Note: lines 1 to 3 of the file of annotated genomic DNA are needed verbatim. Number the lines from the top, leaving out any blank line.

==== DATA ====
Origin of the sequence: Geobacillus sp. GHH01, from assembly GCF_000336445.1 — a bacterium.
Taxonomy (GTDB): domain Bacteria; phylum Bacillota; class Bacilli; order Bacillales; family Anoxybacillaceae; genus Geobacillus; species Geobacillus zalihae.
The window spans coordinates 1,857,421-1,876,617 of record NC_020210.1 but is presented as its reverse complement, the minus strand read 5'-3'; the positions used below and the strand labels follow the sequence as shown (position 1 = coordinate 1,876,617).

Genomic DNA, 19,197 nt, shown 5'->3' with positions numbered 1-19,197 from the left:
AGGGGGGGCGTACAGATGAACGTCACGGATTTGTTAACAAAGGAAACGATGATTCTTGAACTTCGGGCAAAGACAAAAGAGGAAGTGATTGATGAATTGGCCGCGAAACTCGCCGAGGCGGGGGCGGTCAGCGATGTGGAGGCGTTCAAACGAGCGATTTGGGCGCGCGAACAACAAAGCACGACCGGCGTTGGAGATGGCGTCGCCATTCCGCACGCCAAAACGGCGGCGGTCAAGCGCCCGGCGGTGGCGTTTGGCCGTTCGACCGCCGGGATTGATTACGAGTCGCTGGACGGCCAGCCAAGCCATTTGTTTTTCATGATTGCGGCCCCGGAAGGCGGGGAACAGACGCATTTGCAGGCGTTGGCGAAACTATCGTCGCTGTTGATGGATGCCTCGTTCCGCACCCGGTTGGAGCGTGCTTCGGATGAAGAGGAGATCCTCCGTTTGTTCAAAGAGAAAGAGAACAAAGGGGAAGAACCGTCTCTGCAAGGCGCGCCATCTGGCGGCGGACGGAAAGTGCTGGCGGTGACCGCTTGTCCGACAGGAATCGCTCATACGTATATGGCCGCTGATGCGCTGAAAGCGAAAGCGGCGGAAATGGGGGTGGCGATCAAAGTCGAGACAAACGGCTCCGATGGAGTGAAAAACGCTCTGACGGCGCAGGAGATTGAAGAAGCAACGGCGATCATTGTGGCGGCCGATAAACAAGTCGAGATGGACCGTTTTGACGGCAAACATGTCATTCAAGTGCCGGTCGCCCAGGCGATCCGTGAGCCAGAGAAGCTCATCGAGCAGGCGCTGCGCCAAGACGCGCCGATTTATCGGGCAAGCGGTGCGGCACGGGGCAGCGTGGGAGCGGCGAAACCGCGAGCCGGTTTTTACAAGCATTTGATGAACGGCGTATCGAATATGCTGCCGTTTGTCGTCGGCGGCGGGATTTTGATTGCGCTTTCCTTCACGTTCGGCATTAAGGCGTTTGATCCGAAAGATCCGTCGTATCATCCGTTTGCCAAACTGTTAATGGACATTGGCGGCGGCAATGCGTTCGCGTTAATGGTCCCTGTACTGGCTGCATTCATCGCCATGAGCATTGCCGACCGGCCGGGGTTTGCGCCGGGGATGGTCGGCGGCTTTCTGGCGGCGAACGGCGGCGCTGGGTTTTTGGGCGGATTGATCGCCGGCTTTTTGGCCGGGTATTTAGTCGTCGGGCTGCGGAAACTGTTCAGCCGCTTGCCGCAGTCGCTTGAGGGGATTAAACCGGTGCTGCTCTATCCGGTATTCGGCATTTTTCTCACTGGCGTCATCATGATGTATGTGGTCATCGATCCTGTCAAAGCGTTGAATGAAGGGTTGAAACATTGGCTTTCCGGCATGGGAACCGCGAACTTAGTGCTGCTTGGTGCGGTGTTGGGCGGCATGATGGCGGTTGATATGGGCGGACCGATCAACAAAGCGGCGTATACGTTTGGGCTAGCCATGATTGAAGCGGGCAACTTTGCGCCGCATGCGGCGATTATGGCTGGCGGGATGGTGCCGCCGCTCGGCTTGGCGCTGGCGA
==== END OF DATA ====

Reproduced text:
Origin of the sequence: Geobacillus sp. GHH01, from assembly GCF_000336445.1 — a bacterium.
Taxonomy (GTDB): domain Bacteria; phylum Bacillota; class Bacilli; order Bacillales; family Anoxybacillaceae; genus Geobacillus; species Geobacillus zalihae.
The window spans coordinates 1,857,421-1,876,617 of record NC_020210.1 but is presented as its reverse complement, the minus strand read 5'-3'; the positions used below and the strand labels follow the sequence as shown (position 1 = coordinate 1,876,617).